7. The DVR and Its Effect on TV Advertising Recall, Do Your Commercials Stand Out?
This post was in response to a study conducted to see what people retained while watching TV commercials at 6x normal speed (what is looks like when being fast forwarded at top speed on a DVR). Needless to say, I couldn’t hold back with my thoughts on this one… I decided to run my own experiment.

8. Setting Up Your Google Maps Listing, Make Sure Your Business Shows Up In Google Local Search
This post introduces Google’s local one box results and how to set up a local business center listing (step by step). If you own a local business, or you are helping a local business owner, then definitely check out this post. It can help you gain more exposure in Natural Search for local searches.

9. Mobile eCommerce, Amazon.com Blurs the Line Between Web and Mobile Purchase
If you’ve tried to purchase something on your mobile device, then you know it’s not the smoothest process yet. That said, my mobile e-commerce experience on amazon.com blew me away. It was fast, seamless, and I was so impressed that I wrote an entire post about it! If you are interested in mobile e-commerce, check out this post.

10. YouTube Insight, How to Optimize and Enhance Your Online Videos Using Analytics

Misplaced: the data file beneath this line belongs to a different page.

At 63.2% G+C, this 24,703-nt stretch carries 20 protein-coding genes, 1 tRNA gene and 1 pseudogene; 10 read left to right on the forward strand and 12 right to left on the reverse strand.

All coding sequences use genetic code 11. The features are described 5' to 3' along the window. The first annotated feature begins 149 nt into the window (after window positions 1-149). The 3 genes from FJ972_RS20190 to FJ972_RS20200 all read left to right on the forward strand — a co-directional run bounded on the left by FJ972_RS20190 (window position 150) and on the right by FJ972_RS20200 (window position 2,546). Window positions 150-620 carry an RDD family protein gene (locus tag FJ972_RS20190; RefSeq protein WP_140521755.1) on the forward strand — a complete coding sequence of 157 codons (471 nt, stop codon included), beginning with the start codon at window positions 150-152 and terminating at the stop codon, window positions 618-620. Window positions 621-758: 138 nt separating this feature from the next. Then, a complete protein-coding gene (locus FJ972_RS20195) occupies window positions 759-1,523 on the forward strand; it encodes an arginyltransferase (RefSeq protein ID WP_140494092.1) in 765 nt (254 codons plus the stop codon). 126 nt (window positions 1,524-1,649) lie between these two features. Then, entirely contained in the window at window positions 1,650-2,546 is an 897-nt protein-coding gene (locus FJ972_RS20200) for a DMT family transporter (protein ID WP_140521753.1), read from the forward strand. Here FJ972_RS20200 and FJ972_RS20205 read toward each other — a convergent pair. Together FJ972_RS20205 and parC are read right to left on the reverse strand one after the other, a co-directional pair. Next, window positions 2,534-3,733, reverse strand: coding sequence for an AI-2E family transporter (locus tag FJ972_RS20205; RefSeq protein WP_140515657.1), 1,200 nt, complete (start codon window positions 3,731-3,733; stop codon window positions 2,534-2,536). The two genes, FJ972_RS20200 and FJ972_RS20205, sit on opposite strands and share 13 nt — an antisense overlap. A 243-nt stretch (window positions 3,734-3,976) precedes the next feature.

Did you know that YouTube provides a video analytics tool for free? It’s called YouTube Insight and it provides some outstanding functionality. You can learn a lot from the reporting that YouTube Insight provides. Read this post and start optimizing your online videos today.

There you have it, the 10 most popular posts for 2008 from the Internet Marketing Driver. I hope you have a chance to check some of them out and that you find them helpful! If you have any comments or questions, definitely use the form below to post a comment. In addition, if you would like me to write more about a specific topic, definitely let me know.

Happy New Year!

GG

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Wednesday, December 17, 2008

The Connection Between SEO and Accessibility Standards, Why Keyword Prominence is Important For More Than Just Search Engine Optimization


SEO and Accessibility, Using Fire Vox as a Screen ReaderIf you’ve ever had a hard time browsing a website, then I’m here to tell you that everything is relative. Let me explain. Maybe you couldn’t find your way on a website, had a hard time buying something online, or couldn’t find a solid search result. Well, if you were visually impaired, you would have a whole new set of obstacles to deal with, right? Accessibility is currently a big problem on the web. Ask someone who uses a screen reader how browsing their favorite e-commerce website is and I’m sure you’ll get an earful!

Unfortunately, many people developing and designing websites don’t even think about accessibility during the planning process. I’ll admit it, I didn’t think about it as much as I should have when I was developing websites and web applications. It wasn’t until I started developing digital marketing strategies for clients that accessibility became a bigger (and more important) focus. In addition, I heavily focus on SEO, and I began to notice how much of an overlap there was with accessibility standards. For example, if make sure that your site is accessible, you’re knocking out a lot of SEO best practices while you’re at (such as creating descriptive title tags, headings, using text links, mapping out a robust text navigation, using alt text, etc.)